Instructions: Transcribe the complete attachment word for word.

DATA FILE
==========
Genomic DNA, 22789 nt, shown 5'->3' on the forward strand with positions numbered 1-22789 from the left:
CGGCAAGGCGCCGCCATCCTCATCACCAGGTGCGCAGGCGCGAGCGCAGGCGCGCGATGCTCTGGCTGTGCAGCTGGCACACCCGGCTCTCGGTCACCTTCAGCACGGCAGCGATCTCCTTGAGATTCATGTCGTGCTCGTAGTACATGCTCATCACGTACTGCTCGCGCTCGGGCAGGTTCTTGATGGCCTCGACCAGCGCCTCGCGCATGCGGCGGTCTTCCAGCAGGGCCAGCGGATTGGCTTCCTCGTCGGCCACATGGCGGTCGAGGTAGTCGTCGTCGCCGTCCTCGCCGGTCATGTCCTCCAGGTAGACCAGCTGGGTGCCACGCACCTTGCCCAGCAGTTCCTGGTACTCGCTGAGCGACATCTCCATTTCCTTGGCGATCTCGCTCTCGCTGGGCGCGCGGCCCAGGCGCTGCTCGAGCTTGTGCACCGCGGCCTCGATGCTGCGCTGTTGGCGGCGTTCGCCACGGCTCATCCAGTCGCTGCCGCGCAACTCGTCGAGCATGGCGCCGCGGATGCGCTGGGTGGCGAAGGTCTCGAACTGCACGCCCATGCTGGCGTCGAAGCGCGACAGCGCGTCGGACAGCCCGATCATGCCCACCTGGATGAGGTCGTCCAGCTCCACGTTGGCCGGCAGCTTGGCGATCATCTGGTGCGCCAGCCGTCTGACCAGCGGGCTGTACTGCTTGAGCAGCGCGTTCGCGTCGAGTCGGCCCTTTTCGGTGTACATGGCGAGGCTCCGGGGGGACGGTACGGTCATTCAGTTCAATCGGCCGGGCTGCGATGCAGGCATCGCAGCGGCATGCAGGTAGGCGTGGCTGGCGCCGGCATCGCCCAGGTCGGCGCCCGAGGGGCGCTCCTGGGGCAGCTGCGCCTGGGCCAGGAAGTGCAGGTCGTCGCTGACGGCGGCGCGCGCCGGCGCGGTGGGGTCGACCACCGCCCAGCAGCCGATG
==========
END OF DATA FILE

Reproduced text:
Genomic DNA, 22789 nt, shown 5'->3' on the forward strand with positions numbered 1-22789 from the left:
CGGCAAGGCGCCGCCATCCTCATCACCAGGTGCGCAGGCGCGAGCGCAGGCGCGCGATGCTCTGGCTGTGCAGCTGGCACACCCGGCTCTCGGTCACCTTCAGCACGGCAGCGATCTCCTTGAGATTCATGTCGTGCTCGTAGTACATGCTCATCACGTACTGCTCGCGCTCGGGCAGGTTCTTGATGGCCTCGACCAGCGCCTCGCGCATGCGGCGGTCTTCCAGCAGGGCCAGCGGATTGGCTTCCTCGTCGGCCACATGGCGGTCGAGGTAGTCGTCGTCGCCGTCCTCGCCGGTCATGTCCTCCAGGTAGACCAGCTGGGTGCCACGCACCTTGCCCAGCAGTTCCTGGTACTCGCTGAGCGACATCTCCATTTCCTTGGCGATCTCGCTCTCGCTGGGCGCGCGGCCCAGGCGCTGCTCGAGCTTGTGCACCGCGGCCTCGATGCTGCGCTGTTGGCGGCGTTCGCCACGGCTCATCCAGTCGCTGCCGCGCAACTCGTCGAGCATGGCGCCGCGGATGCGCTGGGTGGCGAAGGTCTCGAACTGCACGCCCATGCTGGCGTCGAAGCGCGACAGCGCGTCGGACAGCCCGATCATGCCCACCTGGATGAGGTCGTCCAGCTCCACGTTGGCCGGCAGCTTGGCGATCATCTGGTGCGCCAGCCGTCTGACCAGCGGGCTGTACTGCTTGAGCAGCGCGTTCGCGTCGAGTCGGCCCTTTTCGGTGTACATGGCGAGGCTCCGGGGGGACGGTACGGTCATTCAGTTCAATCGGCCGGGCTGCGATGCAGGCATCGCAGCGGCATGCAGGTAGGCGTGGCTGGCGCCGGCATCGCCCAGGTCGGCGCCCGAGGGGCGCTCCTGGGGCAGCTGCGCCTGGGCCAGGAAGTGCAGGTCGTCGCTGACGGCGGCGCGCGCCGGCGCGGTGGGGTCGACCACCGCCCAGCAGCCGATG